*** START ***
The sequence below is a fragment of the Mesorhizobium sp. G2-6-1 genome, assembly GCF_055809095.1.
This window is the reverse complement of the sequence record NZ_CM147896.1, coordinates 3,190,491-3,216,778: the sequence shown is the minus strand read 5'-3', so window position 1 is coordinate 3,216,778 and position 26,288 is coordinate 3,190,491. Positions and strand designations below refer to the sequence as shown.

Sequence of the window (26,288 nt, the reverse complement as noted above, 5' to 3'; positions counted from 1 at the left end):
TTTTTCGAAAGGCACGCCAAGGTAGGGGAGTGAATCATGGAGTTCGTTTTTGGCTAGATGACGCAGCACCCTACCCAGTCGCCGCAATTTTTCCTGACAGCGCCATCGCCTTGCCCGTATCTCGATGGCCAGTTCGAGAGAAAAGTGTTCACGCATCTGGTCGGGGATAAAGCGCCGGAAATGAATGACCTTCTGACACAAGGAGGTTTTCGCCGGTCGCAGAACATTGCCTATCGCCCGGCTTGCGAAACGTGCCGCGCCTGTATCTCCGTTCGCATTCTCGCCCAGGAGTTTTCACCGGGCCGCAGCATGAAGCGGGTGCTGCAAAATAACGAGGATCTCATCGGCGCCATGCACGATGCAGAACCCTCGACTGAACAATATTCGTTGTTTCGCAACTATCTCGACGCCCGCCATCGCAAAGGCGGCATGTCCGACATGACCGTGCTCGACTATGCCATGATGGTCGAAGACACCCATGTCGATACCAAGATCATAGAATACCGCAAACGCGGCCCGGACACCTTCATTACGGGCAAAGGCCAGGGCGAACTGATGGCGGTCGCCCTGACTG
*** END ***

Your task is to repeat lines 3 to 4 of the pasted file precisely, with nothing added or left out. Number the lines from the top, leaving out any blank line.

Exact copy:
Sequence of the window (26,288 nt, the reverse complement as noted above, 5' to 3'; positions counted from 1 at the left end):
TTTTTCGAAAGGCACGCCAAGGTAGGGGAGTGAATCATGGAGTTCGTTTTTGGCTAGATGACGCAGCACCCTACCCAGTCGCCGCAATTTTTCCTGACAGCGCCATCGCCTTGCCCGTATCTCGATGGCCAGTTCGAGAGAAAAGTGTTCACGCATCTGGTCGGGGATAAAGCGCCGGAAATGAATGACCTTCTGACACAAGGAGGTTTTCGCCGGTCGCAGAACATTGCCTATCGCCCGGCTTGCGAAACGTGCCGCGCCTGTATCTCCGTTCGCATTCTCGCCCAGGAGTTTTCACCGGGCCGCAGCATGAAGCGGGTGCTGCAAAATAACGAGGATCTCATCGGCGCCATGCACGATGCAGAACCCTCGACTGAACAATATTCGTTGTTTCGCAACTATCTCGACGCCCGCCATCGCAAAGGCGGCATGTCCGACATGACCGTGCTCGACTATGCCATGATGGTCGAAGACACCCATGTCGATACCAAGATCATAGAATACCGCAAACGCGGCCCGGACACCTTCATTACGGGCAAAGGCCAGGGCGAACTGATGGCGGTCGCCCTGACTG